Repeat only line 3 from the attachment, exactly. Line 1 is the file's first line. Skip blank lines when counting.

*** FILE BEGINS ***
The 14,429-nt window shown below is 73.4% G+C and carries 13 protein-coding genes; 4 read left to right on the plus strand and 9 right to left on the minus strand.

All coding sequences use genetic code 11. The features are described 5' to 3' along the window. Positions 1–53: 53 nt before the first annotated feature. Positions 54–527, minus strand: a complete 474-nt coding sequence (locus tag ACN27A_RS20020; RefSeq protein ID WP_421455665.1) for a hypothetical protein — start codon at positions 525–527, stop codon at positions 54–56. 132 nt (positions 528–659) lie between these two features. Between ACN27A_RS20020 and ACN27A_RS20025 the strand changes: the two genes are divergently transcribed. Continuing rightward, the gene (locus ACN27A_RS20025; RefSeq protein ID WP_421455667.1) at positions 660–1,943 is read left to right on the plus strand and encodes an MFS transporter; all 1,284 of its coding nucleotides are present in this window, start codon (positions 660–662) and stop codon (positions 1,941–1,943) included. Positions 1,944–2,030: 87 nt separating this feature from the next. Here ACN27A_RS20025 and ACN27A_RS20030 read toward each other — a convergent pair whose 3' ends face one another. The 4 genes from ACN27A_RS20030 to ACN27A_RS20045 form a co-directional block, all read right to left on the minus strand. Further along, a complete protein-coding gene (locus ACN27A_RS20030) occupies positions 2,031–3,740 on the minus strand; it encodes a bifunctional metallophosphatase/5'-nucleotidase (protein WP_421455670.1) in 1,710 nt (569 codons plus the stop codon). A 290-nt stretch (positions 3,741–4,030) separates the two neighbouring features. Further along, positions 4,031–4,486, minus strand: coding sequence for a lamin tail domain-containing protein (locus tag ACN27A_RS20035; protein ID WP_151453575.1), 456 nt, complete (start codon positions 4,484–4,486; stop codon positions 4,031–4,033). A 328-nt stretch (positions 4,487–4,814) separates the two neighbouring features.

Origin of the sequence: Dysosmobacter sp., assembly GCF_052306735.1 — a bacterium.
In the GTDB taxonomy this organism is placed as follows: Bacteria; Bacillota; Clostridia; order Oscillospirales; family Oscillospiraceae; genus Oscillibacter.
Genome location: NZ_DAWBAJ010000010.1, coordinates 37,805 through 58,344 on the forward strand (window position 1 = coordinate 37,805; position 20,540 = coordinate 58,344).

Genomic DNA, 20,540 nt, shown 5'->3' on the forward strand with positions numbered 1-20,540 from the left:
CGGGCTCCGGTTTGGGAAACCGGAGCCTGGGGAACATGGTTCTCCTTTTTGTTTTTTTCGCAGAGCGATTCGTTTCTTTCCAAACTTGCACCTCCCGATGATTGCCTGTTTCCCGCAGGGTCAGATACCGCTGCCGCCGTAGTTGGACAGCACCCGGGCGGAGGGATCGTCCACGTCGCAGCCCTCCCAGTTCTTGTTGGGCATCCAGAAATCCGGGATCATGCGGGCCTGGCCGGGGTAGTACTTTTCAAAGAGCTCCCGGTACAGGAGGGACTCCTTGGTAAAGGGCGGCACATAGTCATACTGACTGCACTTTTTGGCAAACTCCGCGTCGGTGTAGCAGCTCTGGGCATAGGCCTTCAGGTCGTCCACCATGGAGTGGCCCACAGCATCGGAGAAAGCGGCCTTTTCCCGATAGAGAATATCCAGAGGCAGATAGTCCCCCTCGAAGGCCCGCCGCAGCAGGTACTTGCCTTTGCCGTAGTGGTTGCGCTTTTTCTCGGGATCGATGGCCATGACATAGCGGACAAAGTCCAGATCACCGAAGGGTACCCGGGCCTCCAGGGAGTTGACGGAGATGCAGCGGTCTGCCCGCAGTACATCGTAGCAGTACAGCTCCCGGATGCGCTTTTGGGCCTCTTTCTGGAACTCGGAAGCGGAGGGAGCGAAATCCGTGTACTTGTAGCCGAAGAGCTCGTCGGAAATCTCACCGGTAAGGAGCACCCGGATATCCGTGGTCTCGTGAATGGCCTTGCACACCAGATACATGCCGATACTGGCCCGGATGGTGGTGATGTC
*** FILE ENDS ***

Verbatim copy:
Origin of the sequence: Dysosmobacter sp., assembly GCF_052306735.1 — a bacterium.